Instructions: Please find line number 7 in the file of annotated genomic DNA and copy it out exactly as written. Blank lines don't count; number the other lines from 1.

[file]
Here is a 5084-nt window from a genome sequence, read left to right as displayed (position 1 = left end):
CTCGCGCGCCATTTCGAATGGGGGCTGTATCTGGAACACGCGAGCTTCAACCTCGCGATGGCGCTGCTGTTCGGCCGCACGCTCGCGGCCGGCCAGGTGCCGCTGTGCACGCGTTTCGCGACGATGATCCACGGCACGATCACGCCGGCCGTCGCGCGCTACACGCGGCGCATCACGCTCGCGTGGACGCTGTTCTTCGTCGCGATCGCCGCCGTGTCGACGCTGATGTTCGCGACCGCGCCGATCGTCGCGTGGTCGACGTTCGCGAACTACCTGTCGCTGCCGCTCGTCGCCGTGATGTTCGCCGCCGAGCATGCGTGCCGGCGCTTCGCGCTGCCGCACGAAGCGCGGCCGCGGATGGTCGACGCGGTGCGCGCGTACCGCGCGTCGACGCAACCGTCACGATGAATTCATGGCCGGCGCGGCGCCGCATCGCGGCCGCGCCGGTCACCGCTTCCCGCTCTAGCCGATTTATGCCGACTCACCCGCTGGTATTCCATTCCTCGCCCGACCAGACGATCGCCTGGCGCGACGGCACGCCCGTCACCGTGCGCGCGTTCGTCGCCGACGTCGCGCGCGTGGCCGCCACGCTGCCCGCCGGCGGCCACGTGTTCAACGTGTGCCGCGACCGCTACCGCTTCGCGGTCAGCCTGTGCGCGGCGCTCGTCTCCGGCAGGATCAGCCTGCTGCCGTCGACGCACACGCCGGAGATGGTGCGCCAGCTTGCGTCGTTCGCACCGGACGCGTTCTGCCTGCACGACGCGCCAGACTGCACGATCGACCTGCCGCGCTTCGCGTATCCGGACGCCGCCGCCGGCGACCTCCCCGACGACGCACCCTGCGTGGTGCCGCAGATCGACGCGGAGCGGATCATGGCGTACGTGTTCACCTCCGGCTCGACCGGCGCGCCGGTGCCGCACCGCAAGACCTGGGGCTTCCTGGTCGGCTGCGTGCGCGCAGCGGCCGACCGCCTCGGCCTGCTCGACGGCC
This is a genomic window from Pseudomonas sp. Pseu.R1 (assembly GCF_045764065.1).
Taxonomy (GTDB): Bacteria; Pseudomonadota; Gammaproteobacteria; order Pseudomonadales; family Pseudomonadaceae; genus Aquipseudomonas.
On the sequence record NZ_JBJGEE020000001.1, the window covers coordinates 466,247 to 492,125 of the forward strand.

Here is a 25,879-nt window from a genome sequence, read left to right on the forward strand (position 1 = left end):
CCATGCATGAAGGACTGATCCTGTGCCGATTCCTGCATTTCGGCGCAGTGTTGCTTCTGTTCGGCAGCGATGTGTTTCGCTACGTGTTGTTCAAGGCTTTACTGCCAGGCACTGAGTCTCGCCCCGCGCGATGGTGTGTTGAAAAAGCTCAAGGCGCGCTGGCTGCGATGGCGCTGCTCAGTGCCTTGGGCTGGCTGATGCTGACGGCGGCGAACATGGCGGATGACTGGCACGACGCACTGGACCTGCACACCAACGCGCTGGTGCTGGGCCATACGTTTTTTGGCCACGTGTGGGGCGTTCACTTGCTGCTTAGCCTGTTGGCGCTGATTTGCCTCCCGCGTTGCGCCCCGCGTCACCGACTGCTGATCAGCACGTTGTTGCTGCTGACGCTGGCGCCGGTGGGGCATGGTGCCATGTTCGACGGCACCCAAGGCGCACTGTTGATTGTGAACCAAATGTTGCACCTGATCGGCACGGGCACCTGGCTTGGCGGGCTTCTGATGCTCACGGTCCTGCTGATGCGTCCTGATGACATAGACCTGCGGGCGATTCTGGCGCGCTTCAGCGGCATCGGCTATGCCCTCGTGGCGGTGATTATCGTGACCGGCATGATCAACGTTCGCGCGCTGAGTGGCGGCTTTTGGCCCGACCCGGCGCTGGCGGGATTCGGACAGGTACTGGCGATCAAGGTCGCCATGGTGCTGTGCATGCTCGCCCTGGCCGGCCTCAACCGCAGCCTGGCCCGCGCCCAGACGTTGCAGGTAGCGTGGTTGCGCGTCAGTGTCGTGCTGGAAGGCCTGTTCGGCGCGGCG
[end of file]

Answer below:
CCATGCATGAAGGACTGATCCTGTGCCGATTCCTGCATTTCGGCGCAGTGTTGCTTCTGTTCGGCAGCGATGTGTTTCGCTACGTGTTGTTCAAGGCTTTACTGCCAGGCACTGAGTCTCGCCCCGCGCGATGGTGTGTTGAAAAAGCTCAAGGCGCGCTGGCTGCGATGGCGCTGCTCAGTGCCTTGGGCTGGCTGATGCTGACGGCGGCGAACATGGCGGATGACTGGCACGACGCACTGGACCTGCACACCAACGCGCTGGTGCTGGGCCATACGTTTTTTGGCCACGTGTGGGGCGTTCACTTGCTGCTTAGCCTGTTGGCGCTGATTTGCCTCCCGCGTTGCGCCCCGCGTCACCGACTGCTGATCAGCACGTTGTTGCTGCTGACGCTGGCGCCGGTGGGGCATGGTGCCATGTTCGACGGCACCCAAGGCGCACTGTTGATTGTGAACCAAATGTTGCACCTGATCGGCACGGGCACCTGGCTTGGCGGGCTTCTGATGCTCACGGTCCTGCTGATGCGTCCTGATGACATAGACCTGCGGGCGATTCTGGCGCGCTTCAGCGGCATCGGCTATGCCCTCGTGGCGGTGATTATCGTGACCGGCATGATCAACGTTCGCGCGCTGAGTGGCGGCTTTTGGCCCGACCCGGCGCTGGCGGGATTCGGACAGGTACTGGCGATCAAGGTCGCCATGGTGCTGTGCATGCTCGCCCTGGCCGGCCTCAACCGCAGCCTGGCCCGCGCCCAGACGTTGCAGGTAGCGTGGTTGCGCGTCAGTGTCGTGCTGGAAGGCCTGTTCGGCGCGGCG